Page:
• it's the first time I've ever received this.

  • You gave me some deodorant.

  • -Yeah. -So, thank you for that.

  • -You're welcome. -It was Schmidt's deodorant.

  • That is so thoughtful.

  • We've never actually been together --

  • how did you know and... [ Laughs ]

  • When did you start working with -- [ Laughs ]

  • -I just know we've been in quarantine a long time.

  • We've all been putting on a decent top for shows,

  • but like, you know, the undershirt

  • is what we've been wearing for days and weeks on end.

  • And, you know, we just -- we needed

  • to make sure that you were right,

  • and we needed to make sure that you are good and smelling fresh,

  • and we didn't want you to have any kind of FOBO.

  • -FOBO? -FOBO.

  • You know, like FOMO, like FOMO's the worst thing ever, right?

  • -You're missing out. -I don't know how you feel.

  • I definitely have a lot of FOBO -- er, FOMO.

  • FOBO is the fear of body odor.

  • So as we start to get back out into society

  • and we start being around each other again,

  • I think people are a little nervous,

  • and we need to have a way to combat this

  • in a nice fresh-smelling scent.

  • -Let's talk about the Olympics. How are you feeling?

  • What are you doing? Are you in --

  • Are you focused in your brain right now? Is it all Olympics?

  • -I'm really looking forward to it.

  • I'm actually really optimistic

  • that we can pull it off and make it really safe.

  • Obviously, with vaccine rollout is finally sort of up

  • and running here in the United States,

  • and hopefully, as we get closer to the Olympics,

  • more people will be vaccinated and athletes and coaches

  • and traveling parties for international athletes

  • and Olympic athletes will be able to all be vaccinated

  • and be able to do this safely.

  • So that's kind of the goal.

  • I think it'll be a really cool world event

  • if we can actually do it

  • and pull everyone together, really, for the first time.

  • So I'm optimistic and it looks like it's going forward.

  • -I can't think of a better person

  • to represent America in the Olympics.

  • What do you want people to know about our country

  • when you're out there playing?

  • -I mean, I think when I pull on the shirt,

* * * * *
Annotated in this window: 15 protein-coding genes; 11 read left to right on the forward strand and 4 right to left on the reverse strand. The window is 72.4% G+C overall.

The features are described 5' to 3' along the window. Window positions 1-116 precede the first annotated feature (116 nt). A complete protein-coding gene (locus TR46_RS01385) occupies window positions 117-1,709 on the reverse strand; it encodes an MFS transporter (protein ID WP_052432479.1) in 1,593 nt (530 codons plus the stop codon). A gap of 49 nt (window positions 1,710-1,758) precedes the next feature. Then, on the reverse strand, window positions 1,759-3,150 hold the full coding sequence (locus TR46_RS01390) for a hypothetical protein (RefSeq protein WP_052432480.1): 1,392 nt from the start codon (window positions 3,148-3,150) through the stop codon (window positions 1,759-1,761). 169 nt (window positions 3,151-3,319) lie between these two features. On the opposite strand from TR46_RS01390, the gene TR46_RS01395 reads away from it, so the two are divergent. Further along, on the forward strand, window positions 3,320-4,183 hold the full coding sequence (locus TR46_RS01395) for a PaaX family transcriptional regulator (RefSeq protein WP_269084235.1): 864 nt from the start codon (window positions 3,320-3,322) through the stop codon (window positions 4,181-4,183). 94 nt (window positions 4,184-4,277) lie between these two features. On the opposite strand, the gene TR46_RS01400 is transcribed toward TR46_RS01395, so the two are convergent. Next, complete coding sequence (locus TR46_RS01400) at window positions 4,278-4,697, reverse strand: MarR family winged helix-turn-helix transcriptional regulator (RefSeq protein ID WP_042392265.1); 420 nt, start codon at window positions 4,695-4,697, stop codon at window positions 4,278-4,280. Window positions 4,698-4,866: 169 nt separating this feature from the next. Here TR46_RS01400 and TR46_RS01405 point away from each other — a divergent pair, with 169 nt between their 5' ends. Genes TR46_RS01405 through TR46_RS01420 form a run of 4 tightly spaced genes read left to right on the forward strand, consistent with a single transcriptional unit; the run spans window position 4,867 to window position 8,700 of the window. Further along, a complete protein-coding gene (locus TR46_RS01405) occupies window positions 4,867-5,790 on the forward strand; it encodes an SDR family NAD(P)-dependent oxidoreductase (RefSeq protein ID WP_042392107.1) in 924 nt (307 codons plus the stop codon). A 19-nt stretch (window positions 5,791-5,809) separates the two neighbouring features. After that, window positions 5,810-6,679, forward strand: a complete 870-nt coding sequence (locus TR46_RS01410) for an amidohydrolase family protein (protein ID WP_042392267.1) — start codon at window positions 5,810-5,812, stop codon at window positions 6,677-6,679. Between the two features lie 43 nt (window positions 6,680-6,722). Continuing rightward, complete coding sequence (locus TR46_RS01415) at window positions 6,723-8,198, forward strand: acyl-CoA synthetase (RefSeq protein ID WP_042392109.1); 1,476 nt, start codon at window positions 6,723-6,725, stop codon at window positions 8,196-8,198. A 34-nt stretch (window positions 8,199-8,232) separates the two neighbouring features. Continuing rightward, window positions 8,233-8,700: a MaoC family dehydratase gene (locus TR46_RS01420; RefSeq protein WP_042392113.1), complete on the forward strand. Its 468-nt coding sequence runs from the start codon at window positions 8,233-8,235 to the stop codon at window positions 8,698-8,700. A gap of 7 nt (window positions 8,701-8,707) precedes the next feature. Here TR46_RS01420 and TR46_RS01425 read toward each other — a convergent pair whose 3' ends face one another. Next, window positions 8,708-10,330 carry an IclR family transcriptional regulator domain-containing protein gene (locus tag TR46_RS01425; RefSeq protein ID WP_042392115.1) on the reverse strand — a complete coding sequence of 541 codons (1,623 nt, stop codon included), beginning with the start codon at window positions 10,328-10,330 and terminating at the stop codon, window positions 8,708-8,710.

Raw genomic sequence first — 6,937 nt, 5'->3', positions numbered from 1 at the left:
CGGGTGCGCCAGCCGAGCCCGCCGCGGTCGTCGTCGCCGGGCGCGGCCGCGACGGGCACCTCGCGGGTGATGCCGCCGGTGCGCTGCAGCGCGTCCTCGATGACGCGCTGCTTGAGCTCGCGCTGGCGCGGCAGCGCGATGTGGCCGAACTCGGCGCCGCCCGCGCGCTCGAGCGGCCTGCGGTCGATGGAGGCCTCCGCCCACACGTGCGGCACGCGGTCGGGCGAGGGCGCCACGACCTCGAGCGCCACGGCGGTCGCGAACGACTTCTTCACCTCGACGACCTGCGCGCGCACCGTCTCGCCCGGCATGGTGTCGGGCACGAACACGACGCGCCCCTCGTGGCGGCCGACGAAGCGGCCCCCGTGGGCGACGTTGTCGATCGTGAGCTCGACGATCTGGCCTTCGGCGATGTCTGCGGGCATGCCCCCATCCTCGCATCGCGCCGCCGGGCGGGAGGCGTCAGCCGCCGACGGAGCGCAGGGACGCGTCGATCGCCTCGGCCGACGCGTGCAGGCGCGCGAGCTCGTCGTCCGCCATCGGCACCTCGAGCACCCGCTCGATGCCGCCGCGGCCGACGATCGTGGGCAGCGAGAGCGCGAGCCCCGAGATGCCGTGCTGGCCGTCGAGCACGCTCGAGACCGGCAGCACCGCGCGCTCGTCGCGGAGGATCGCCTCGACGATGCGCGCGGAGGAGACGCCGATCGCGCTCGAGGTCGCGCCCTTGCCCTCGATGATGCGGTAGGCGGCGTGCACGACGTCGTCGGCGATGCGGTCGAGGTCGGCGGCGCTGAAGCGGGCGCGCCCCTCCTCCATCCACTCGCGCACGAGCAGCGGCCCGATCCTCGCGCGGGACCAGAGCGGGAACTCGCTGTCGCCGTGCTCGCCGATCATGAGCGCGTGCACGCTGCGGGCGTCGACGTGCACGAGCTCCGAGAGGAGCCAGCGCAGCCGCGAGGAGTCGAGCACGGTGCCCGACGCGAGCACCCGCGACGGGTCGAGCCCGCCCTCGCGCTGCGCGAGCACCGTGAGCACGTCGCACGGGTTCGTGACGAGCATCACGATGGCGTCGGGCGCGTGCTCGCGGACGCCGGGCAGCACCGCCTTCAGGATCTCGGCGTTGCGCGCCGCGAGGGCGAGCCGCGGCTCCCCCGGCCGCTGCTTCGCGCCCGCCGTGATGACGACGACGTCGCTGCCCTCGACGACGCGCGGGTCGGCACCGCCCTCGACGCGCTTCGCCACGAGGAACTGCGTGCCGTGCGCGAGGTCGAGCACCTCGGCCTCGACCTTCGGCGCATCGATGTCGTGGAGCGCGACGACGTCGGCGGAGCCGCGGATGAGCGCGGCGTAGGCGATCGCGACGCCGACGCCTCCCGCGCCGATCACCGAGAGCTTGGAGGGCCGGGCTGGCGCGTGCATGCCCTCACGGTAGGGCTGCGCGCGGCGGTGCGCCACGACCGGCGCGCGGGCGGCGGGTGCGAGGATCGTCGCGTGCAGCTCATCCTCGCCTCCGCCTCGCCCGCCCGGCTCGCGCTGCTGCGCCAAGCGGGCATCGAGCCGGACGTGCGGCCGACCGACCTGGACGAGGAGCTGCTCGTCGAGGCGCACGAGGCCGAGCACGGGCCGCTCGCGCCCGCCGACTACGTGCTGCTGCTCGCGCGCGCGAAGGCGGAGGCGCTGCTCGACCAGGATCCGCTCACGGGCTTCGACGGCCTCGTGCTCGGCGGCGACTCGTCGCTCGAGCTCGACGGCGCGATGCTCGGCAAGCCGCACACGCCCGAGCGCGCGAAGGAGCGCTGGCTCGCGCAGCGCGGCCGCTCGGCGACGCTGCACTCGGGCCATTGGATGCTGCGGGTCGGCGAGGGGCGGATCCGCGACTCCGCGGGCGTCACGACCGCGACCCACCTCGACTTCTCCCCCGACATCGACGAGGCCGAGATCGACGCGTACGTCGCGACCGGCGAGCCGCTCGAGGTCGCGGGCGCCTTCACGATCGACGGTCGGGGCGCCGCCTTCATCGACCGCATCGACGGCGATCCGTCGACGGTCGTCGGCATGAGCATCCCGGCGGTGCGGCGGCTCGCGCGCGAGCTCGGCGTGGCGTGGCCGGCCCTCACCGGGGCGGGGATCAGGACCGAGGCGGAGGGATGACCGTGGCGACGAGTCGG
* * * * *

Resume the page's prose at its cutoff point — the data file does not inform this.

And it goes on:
• when I represent the country,

  • especially in a world event,

  • I think I try to represent all the things

  • that we really want to be and that we're striving to be.

  • I think a lot of times we talk about America,

  • land of the free, home of the brave,

  • sort of a world leader,

  • but obviously over the course of 2020 and into 2021,

  • and, you know, just on the heels of a horrible mass shooting

  • in Atlanta again.

  • I hope to represent -- and I hope the team, I think,

  • feels the same way -- to represent

  • the things that we can be and the ideals

  • that we have of equality and treating people equally

  • and having this be the land of opportunity.

  • So, hopefully when I pull on the shirt,

  • I mean, especially being a woman,

  • being a gay athlete, represent that community,

  • but also everyone else who's marginalized

  • and kind of been pushed to the side for a long time.

  • Hopefully we can represent a more inclusive country

  • than we've been in the past.

  • -Megan Rapinoe. Be sure to check out full coverage

  • of the Tokyo Olympics this summer on NBC.

  • Thank you for doing the show, pal.

  • Break a leg.

-My next guest is one of the most decorated

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A2 TheTonightShow olympics represent megan fomo optimistic

Megan Rapinoe Is Optimistic About the Summer Olympics | The Tonight Show Starring Jimmy Fallon

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    林宜悉 posted on 2021/03/20